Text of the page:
International Democracy Day Brussels – a focus on Hong Kong activists

By Benedetta Zimone, AEJ Belgium intern 2023

The ninth edition of International Democracy Day (IDD) took place on the 14 and 15 September at the European Committee of the Regions in Brussels. This event is organised every year to commemorate International Democracy Day established by the United Nations in 2007. Every year the conference’s coordinators, which are mainly think tanks and advocacy organisations, choose the main subject to guide the whole discussion. 

For the 2023 edition, the topic was democratic unrest – a phenomenon which is currently affecting innumerable states across the globe. 

The event hosted several activists who had directly witnessed the democratic decline in their countries. All of them indicated how authoritarian regimes inadequately governed the regions from which they escaped. In particular, the activists were aiming to raise public awareness of what is happening in those countries that are witnessing a democratic backlash, such as Georgia, Syria, Hong Kong, and Pakistan. 

Among the various guests, there was the Hong Kong activist and politician Nathan Law, who led the famous Umbrella protest in 2014. He is the youngest legislator elected in Hong Kong.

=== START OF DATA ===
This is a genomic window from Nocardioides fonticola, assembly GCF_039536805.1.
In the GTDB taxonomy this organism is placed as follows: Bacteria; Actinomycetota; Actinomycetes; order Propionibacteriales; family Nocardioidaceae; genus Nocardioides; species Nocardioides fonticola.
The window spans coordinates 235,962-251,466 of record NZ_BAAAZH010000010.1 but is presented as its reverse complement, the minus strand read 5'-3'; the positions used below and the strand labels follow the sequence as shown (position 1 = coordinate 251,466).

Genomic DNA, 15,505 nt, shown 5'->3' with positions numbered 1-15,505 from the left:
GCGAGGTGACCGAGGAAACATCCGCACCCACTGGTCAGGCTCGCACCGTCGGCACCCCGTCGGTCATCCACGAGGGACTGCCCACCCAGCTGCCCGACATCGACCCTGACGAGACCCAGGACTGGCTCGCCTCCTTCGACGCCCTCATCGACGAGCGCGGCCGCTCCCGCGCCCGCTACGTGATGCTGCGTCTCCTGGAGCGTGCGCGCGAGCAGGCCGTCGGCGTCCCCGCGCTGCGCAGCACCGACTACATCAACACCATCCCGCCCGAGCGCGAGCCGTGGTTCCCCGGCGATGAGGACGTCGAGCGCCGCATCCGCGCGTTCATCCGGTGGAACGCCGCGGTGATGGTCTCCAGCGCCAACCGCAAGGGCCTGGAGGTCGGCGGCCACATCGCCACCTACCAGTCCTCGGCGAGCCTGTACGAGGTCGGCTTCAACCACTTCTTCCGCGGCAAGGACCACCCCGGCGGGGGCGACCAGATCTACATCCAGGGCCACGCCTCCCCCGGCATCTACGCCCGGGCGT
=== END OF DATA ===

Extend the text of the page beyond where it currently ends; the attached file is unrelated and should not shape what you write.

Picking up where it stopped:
Even if Hong Kong is considered one of the regions with the highest degree of political autonomy (under the “one country, two systems” principle), Nathan had to move to London where he started his exile life. He escaped after the enactment of the National Security Law imposed by the People’s Republic of China in 2020.

The ratification of this law has had a significant impact on Hong Kongers’ lives, cracking down on their rights to free press, free association, and free speech. 

During his speech on IDD, the charismatic young leader pointed out some critical and tragic facts that occurred after the enactment of the National Security Law three years ago.

He reported how several young students, including some of his friends and colleagues, were imprisoned “just for pushing for democracy.”

As Law argued, it is difficult to understand how to improve the catastrophic Chinese situation. “Courage, resilience, democracy and support” are the most important elements to take into account, he said.

Law also said that “freedom and democracy are our main cornerstones” as well as essential EU values. Drawing attention to the situation of other activists present in the room, he pointed out that all the people who are obliged to flee their homes for political persecution, economic pressures, or war have a common threat. This is why “people in power desire more power,” he said.

After the adoption of the Chinese National Security Law on Hong Kong, EU states raised concerns. However, EU countries back then agreed that EU sanctions on China would not solve the critical situation.

In the European Commission’s latest annual report on developments in Hong Kong, additional deteriorations of fundamental rights have been reported.

This comes amid prominent commercial links between the EU and Hong Kong. The EU is still the biggest foreign business community with over 1,600 firms. But the Head of the EU Office to Hong Kong Thomas Gnocchi recently said that the political atmosphere has a strong negative impact on businesses and people who are considering starting their business in Hong Kong.

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